By Tess Brunton of RNZ
"STOP: Hiking the Tongariro Alpine Crossing is NOT RECOMMENDED TODAY" - that's the sign that will greet anyone trying to tramp one of the country's most popular walks in bad weather this summer.
The Department of Conservation (DOC) will display the warnings on signs on the roads leading to the crossing, signs at the start and end of the track, before the Devil's Staircase and will have rangers telling trampers in person to turn back.
Each year, about 140,000 people walk the challenging 19.4 kilometre day hike.
Tongariro Public Safety Senior Ranger Theo Chapman said DOC was worried about the risk of multiple fatalities on a bad weather day.
"Given the volume of use ... and the inexperience of many people, there's a real risk that we'll see a large group of people heading up onto the track in bad weather, the weather's even worse than forecast, and us having a really serious event on our hands," Mr Chapman said.
On average, 30 to 40 people are rescued on the popular day walk each year.
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Earlier this month, a woman died when she separated from her group after they took a wrong turn.
The advisory was aimed to help visitors make informed and safe decisions, he said.
"Many track users are not experienced hikers, misjudge how challenging the track is and are often not appropriately dressed or prepared for changeable alpine weather conditions.
"The advisory will be implemented alongside other initiatives aimed at ensuring our visitors are safe and have a great experience."
From one direction, the first hour along the track is sheltered, well formed and fairly flat over volcanic rock and tussock.
But the rest of the track has unpredictable weather, steep climbs, uneven ground and exposed ridges.
People walking in summer often assumed they would have good weather, but extreme conditions - heavy rain, strong wind, snow and freezing temperatures - could hit in any season and there was no decent shelter, Mr Chapman said.
While bad weather might not be the cause of the issue a walker faced, it greatly increased the consequences, Mr Chapman said.
"The Tongariro Alpine Crossing is not a memorable experience for the right reasons on a bad day. You know most people find that they don't enjoy the track at all if they choose to go over in bad weather.
"So our message is it's a very challenging hike. It's not necessarily for everyone. If you haven't done a lot of hiking, it's probably better to choose a shorter track."
How the advisories will work
The bad weather advisories will be triggered when wind chill reaches minus 10 degrees or colder on a fine day, zero or less when there's any rain or snow, if severe weather warning is issued for the national park, when wind speeds reach above 65 kilometres an hour or above 50 kilometres an hour when more than 10 millimetres of rain is predicted during a six-hour period.
Each day, rangers at Tongariro will make the call on the ground, deploying signs at the start and end of the track, at the Tongariro National Park Visitor Centre, and before the steep Devil's Staircase section.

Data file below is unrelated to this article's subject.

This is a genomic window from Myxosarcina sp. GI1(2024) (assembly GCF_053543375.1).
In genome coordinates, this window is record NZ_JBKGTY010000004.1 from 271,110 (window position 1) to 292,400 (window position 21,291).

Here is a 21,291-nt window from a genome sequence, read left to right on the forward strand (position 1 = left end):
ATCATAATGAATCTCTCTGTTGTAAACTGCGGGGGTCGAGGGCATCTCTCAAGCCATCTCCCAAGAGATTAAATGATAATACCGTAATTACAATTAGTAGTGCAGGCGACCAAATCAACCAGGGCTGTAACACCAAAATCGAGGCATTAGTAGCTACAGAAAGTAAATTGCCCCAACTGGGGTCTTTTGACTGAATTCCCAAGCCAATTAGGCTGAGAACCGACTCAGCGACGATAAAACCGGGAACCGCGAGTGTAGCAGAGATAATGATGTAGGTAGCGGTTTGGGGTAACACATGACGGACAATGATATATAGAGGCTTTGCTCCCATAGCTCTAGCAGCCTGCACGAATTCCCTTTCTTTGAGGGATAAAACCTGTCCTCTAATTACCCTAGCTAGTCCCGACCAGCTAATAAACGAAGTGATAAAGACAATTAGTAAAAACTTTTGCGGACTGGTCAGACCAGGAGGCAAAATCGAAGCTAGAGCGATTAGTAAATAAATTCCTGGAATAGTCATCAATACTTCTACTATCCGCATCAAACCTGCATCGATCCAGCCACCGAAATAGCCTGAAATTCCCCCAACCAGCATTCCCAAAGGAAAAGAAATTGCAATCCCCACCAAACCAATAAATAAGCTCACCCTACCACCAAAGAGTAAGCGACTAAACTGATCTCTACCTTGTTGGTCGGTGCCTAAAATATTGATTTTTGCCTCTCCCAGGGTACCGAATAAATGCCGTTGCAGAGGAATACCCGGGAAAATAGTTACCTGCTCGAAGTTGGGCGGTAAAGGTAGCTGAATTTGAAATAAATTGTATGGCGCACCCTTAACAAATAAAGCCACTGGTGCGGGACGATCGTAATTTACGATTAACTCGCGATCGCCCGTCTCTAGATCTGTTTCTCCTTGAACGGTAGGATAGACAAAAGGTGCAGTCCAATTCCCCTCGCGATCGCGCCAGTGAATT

Electronic signs will also be installed on highways at both road ends.
Taupō Police Senior Constable Barry Shepherd said one fatality or nasty injury was one too many.
"That's the sort of thing that we hope this new initiative this summer, with the new signs, the information from the Conservation Department saying that the Crossing is not recommended today (will prevent)," Mr Shepherd said.
"We hope people will take notice and will avoid some of the misery some people suffer."
Signs could make a difference with fewer people needing rescues after references to the Ngauruhoe and Tongariro summit routes were removed ahead of last summer, he said.
Mountain Safety Council chief executive Mike Daisley said there was no silver bullet solution, but people were working hard to keep walkers safe on the crossing.
People visiting the national park often had tight schedules which meant some were prepared to attempt the walk in poor condition rather than risk missing out and the rate of incidents had risen, he said.
"In the last seven years, we've grown from a search and rescue one in every 5000 participants that are going on the Tongariro Alpine Crossing to now doing one in every 2000. Rough numbers. Participation is not the main driver."
Land Search and Rescue chief executive Carl McOnie hoped the new initiatives would make a difference.
"Especially in places like Tongariro Alpine Crossing, it is an alpine environment. The weather can play a major effect on people's survivability if they get caught out in it so ... preloading those people with all the information that they have to make good, logical decisions," Mr McOnie said.
"Hopefully they don't end up in a situation that they need our help."
DOC will officially launch the new initiatives on Friday and they will run until the end of the summer walking season.
The advisory will be applied if any of the following parameters are exceeded at midday or 6pm for the MetService forecast at Red Crater on the walk:
•Wind speed of 65 km per hour or greater between the time of 6am to 6pm
•Wind speed of 50 km per hour or greater and precipitation of 10mm or more between 6am and 12pm, or 12pm and 6pm
•Wind chill of minus 10 degrees Celsius or colder on a fine day
•Wind chill of 0 degrees Celsius or colder with any amount of precipitation
•Severe Weather Warning issued for Tongariro National Park - (RNZ)